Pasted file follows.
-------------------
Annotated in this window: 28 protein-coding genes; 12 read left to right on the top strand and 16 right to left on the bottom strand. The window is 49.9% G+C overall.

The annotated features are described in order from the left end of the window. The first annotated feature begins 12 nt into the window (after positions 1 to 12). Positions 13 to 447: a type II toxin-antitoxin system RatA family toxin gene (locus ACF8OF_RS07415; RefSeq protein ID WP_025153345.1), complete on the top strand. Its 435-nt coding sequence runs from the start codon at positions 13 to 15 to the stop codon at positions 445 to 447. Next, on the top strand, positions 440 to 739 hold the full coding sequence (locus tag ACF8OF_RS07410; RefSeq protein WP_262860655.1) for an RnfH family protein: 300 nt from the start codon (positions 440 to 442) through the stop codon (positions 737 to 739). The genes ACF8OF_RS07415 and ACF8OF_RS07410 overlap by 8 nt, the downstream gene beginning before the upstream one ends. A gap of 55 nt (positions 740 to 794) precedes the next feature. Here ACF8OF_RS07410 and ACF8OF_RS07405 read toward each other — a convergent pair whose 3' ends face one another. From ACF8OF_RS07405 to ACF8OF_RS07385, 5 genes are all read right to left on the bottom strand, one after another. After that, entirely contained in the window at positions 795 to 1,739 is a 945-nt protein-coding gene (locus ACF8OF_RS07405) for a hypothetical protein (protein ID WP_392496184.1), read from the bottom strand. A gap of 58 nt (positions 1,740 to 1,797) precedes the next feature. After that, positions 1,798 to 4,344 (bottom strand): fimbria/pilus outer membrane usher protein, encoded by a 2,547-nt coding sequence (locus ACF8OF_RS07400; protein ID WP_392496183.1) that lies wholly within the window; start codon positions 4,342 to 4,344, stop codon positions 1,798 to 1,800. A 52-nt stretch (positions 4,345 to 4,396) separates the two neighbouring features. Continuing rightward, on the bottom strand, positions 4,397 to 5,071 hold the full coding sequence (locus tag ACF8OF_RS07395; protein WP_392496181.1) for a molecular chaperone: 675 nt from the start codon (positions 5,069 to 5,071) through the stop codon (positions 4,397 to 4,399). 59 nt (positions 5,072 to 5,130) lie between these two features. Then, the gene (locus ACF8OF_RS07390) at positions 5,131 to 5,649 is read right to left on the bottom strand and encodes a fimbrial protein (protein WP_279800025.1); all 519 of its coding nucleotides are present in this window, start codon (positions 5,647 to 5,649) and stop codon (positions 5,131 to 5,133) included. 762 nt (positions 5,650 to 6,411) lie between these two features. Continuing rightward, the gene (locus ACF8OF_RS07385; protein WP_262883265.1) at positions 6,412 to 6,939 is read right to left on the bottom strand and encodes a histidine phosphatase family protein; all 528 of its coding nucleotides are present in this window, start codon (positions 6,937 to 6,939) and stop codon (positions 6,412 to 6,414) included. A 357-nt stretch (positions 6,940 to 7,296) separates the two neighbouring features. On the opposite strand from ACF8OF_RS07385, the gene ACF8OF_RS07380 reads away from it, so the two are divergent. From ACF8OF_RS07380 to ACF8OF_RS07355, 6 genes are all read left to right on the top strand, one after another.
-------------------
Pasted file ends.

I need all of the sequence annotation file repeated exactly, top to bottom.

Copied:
Annotated in this window: 28 protein-coding genes; 12 read left to right on the top strand and 16 right to left on the bottom strand. The window is 49.9% G+C overall.

The annotated features are described in order from the left end of the window. The first annotated feature begins 12 nt into the window (after positions 1 to 12). Positions 13 to 447: a type II toxin-antitoxin system RatA family toxin gene (locus ACF8OF_RS07415; RefSeq protein ID WP_025153345.1), complete on the top strand. Its 435-nt coding sequence runs from the start codon at positions 13 to 15 to the stop codon at positions 445 to 447. Next, on the top strand, positions 440 to 739 hold the full coding sequence (locus tag ACF8OF_RS07410; RefSeq protein WP_262860655.1) for an RnfH family protein: 300 nt from the start codon (positions 440 to 442) through the stop codon (positions 737 to 739). The genes ACF8OF_RS07415 and ACF8OF_RS07410 overlap by 8 nt, the downstream gene beginning before the upstream one ends. A gap of 55 nt (positions 740 to 794) precedes the next feature. Here ACF8OF_RS07410 and ACF8OF_RS07405 read toward each other — a convergent pair whose 3' ends face one another. From ACF8OF_RS07405 to ACF8OF_RS07385, 5 genes are all read right to left on the bottom strand, one after another. After that, entirely contained in the window at positions 795 to 1,739 is a 945-nt protein-coding gene (locus ACF8OF_RS07405) for a hypothetical protein (protein ID WP_392496184.1), read from the bottom strand. A gap of 58 nt (positions 1,740 to 1,797) precedes the next feature. After that, positions 1,798 to 4,344 (bottom strand): fimbria/pilus outer membrane usher protein, encoded by a 2,547-nt coding sequence (locus ACF8OF_RS07400; protein ID WP_392496183.1) that lies wholly within the window; start codon positions 4,342 to 4,344, stop codon positions 1,798 to 1,800. A 52-nt stretch (positions 4,345 to 4,396) separates the two neighbouring features. Continuing rightward, on the bottom strand, positions 4,397 to 5,071 hold the full coding sequence (locus tag ACF8OF_RS07395; protein WP_392496181.1) for a molecular chaperone: 675 nt from the start codon (positions 5,069 to 5,071) through the stop codon (positions 4,397 to 4,399). 59 nt (positions 5,072 to 5,130) lie between these two features. Then, the gene (locus ACF8OF_RS07390) at positions 5,131 to 5,649 is read right to left on the bottom strand and encodes a fimbrial protein (protein WP_279800025.1); all 519 of its coding nucleotides are present in this window, start codon (positions 5,647 to 5,649) and stop codon (positions 5,131 to 5,133) included. 762 nt (positions 5,650 to 6,411) lie between these two features. Continuing rightward, the gene (locus ACF8OF_RS07385; protein WP_262883265.1) at positions 6,412 to 6,939 is read right to left on the bottom strand and encodes a histidine phosphatase family protein; all 528 of its coding nucleotides are present in this window, start codon (positions 6,937 to 6,939) and stop codon (positions 6,412 to 6,414) included. A 357-nt stretch (positions 6,940 to 7,296) separates the two neighbouring features. On the opposite strand from ACF8OF_RS07385, the gene ACF8OF_RS07380 reads away from it, so the two are divergent. From ACF8OF_RS07380 to ACF8OF_RS07355, 6 genes are all read left to right on the top strand, one after another.